der to stay within defensible liroHs, he
who signs such a certificate swears to
things of which he can not be abso
lutely certain under the condition which
surround the examination; anil he lends
himself as party to an injustice to all
concerned, himself included.
At 4 P. M. on a Saturday, there came
to my office a couple past middle age.
The man was decidedly above average
In intelligence; both possessed a physi
cal appearance that would not fail to
attract attention. Leaving his com
panion in the reception room the man
came into the consultation room and
asked for -an examination for license
to marry, stating parenthetically that
he had come down from Seattle. Wash.,
and had encountered the Oregon law
by surprise. He wanted to be married
the next day, and the office of the
County Clerk closed at 5 P. M. This
seemed to allow ample .time. Physical
examination revealed a condition Indi
cative of the presence of both gon
orrhoea and syphilis. Recent Infection
was denied, though the findings seemed
to contradict this statement. Infection
of SO years ago was admitted.
' I explained to the man how the law
threw ub physicians into a position of
peculiar and ofttlraes embarrassing re- j
sponsibillty. finally telling him that I
could not issue the certificate unless he
were willing to undergo further labor
atory tests. In order 'to confirm or re
fute the clinical findings. It was
learned by the telephone that no report
from the laboratory on the tests de
sired was possible before Monday at
4 P. M. This would necessitate post
ponement of his marriage, which had
been arranged for the next day Sun
day. He submitted graciously, saying
that he would talk it over with his
companion, and promising at the same
time to report on Monday morning at
the designated laboratory for the de
sired tests. He seemed to be acting
conscientiously; all In all he called out
from me high respect for a manhood
that is all too rare. His solicitude
for the welfare of his companion and
the welfare of possible children seemed
to outweigh in his mind any personal
considerations, and lie left the office
with a friendliness which, I admit, was
unexpected. However. I must als'o ad
mit that I had misgivings as to
whether I ehould ever see him again in
spite of the favorable impression he
left behind. He never csnie back for
further examination or for discharge
of his obligations in my office. Pre
sumably he has obtained his license
through other channels.
Power of Officials Limited.
Inquiry at the license department die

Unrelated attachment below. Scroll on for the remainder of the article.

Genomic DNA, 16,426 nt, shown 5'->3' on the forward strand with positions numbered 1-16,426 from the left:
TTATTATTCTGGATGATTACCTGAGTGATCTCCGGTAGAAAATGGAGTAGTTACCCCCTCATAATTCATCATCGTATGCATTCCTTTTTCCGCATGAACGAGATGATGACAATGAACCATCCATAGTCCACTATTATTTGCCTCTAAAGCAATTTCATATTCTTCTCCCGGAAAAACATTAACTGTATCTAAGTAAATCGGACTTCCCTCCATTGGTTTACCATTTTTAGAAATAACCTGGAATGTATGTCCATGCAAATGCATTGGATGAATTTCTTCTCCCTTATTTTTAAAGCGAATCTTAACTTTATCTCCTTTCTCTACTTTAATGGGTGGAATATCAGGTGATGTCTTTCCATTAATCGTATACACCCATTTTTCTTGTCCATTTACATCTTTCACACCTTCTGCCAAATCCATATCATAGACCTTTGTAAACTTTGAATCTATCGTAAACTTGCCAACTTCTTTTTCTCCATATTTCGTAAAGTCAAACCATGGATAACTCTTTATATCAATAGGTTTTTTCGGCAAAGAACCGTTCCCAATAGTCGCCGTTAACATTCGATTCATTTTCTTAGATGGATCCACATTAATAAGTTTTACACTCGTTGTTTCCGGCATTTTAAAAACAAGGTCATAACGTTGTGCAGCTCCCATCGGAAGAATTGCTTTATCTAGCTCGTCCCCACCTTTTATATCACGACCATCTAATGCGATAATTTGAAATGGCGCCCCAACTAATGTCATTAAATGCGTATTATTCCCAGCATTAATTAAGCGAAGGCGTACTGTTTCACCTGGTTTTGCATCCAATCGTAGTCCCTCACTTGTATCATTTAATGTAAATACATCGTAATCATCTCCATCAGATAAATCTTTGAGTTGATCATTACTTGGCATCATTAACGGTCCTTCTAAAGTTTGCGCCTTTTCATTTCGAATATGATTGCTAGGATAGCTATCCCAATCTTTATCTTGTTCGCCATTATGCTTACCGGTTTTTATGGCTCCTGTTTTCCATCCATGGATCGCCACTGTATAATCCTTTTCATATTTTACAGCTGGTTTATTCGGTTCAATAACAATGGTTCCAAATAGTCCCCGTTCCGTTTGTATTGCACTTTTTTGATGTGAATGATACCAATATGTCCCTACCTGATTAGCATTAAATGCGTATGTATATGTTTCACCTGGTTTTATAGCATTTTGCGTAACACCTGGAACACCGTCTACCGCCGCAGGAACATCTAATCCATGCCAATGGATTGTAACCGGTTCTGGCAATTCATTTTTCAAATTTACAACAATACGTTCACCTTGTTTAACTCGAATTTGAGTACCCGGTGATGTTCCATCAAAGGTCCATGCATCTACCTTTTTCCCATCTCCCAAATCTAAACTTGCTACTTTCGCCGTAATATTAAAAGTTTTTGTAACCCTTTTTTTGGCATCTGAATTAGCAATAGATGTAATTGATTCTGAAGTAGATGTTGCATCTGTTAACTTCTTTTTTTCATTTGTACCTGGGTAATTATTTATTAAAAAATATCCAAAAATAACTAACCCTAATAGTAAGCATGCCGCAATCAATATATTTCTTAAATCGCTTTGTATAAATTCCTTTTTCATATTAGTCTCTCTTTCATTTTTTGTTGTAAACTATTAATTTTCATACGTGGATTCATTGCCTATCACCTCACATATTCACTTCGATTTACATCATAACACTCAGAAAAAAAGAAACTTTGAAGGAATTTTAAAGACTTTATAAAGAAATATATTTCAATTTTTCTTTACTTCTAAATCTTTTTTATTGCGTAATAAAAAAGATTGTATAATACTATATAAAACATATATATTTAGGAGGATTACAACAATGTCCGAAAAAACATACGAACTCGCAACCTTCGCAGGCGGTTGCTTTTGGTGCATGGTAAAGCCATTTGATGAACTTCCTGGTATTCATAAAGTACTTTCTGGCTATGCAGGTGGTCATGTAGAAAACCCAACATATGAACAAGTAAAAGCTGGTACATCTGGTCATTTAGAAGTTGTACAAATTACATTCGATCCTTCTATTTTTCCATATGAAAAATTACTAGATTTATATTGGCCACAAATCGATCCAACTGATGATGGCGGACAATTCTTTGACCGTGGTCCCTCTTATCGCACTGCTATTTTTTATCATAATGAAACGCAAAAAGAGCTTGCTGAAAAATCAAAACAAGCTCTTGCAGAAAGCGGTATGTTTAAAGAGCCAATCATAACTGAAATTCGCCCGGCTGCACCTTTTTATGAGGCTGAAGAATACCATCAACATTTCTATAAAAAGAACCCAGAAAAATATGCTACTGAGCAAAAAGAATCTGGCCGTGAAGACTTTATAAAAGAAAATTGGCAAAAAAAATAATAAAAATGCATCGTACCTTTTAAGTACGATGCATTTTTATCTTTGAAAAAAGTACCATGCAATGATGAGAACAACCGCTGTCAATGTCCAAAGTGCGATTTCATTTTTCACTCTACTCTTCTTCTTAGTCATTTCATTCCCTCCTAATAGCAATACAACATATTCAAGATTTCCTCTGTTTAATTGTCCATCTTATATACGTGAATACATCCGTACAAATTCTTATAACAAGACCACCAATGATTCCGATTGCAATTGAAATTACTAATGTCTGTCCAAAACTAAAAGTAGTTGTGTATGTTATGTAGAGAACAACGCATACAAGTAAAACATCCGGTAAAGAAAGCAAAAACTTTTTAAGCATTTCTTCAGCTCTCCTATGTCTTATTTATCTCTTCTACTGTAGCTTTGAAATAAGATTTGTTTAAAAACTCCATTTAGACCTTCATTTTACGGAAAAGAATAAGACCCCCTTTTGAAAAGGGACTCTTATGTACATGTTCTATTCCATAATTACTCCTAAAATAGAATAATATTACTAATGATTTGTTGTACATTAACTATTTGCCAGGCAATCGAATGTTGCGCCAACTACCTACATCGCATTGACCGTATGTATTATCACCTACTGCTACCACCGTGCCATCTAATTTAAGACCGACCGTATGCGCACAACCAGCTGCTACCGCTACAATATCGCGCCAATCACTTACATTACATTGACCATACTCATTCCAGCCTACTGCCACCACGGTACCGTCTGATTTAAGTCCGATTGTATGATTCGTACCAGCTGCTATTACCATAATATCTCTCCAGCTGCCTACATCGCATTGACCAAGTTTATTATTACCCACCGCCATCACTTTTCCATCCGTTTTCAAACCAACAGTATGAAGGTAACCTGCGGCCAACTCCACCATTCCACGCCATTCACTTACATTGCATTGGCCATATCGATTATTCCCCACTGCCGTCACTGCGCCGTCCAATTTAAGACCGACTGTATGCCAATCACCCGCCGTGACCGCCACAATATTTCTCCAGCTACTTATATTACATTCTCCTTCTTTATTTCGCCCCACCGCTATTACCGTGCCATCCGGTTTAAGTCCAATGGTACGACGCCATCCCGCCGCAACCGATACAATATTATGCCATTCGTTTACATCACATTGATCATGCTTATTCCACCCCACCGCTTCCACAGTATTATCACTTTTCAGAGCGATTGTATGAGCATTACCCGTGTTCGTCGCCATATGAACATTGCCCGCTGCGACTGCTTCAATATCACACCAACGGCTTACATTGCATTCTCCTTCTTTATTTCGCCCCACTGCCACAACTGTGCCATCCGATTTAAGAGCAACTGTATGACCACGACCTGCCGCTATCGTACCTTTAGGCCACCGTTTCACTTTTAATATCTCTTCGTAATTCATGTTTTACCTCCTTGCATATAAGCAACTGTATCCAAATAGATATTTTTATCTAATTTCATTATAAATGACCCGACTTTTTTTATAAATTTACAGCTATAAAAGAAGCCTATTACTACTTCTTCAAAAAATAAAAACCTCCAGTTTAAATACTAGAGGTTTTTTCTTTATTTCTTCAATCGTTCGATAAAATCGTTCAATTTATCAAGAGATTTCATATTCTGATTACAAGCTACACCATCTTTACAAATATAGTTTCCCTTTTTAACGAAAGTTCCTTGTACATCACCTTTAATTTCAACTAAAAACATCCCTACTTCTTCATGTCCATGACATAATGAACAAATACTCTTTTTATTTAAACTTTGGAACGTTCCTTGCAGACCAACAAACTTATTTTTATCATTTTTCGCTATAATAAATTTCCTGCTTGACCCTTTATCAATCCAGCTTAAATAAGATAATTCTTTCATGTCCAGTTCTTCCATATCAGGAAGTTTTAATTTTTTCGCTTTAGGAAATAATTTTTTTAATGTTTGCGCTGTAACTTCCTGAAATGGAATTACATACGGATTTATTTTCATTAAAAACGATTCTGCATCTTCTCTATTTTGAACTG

closed tho fact that they, as well as
I, have no power to prevent issuance
of an undeserved license provided the
applicant presents himself with a wit
ness and a legally-signed medical cer
tificate. Let us face some of the difficulties
inherent in the law.
First Inasmuch as there Is only one
objection In the list which ,1s based
upon sentiment let us dispose of it first.
The examination is made after the con
tracting parties have made all their ar
rangements preliminary to th eformal
contract. Rejection is both Inconvenient
and embarrassing at this stage. This
element is a strong incentive for the
introduction of fraud or deception on
the part of all parties concerned. Not
that those concerned would necessarily
stoop to unfair means to circumvent
the law In an affair of so much im
portance anM dire consequences, but
the temptation is there whether It ' is
yielded to or not. Under the existing
law the means of escape from such a
dilemma, should such be deemed ad
visable, are so numerous that the law
is Ineffectual and at the same time
makes a strong bid for infraction of
Second Without specific tests for
both gonorrhoea and syphilis no physi
cian can intelligenly and conscientious
ly swear to the certificate as it stands.
Even with all th,e tests at our dis
posal the diagnosis Is frequently In
doubt. Nor are these so-called spe
cific tests universally accepted as reli
able. In order that they may be Of
value they must be guarded from in
competency and inaccuracy. These con
ditions are certainly not fulfilled in
the average to say nothing of "any"
Many Physician Handicapped.
All that is done in fact, all that can
be done under existing conditions is
to make a clinical examination of the
applicant in search of symptoms of the
two diseases and If no clinically evident
symptoms are manifest, the certificate
Is filled out. It cannot be otherwise,
specially so in the outlying districts
where many physicians do not even own
a microscope, to say nothing of labora
tory facilities. Furthermore, probably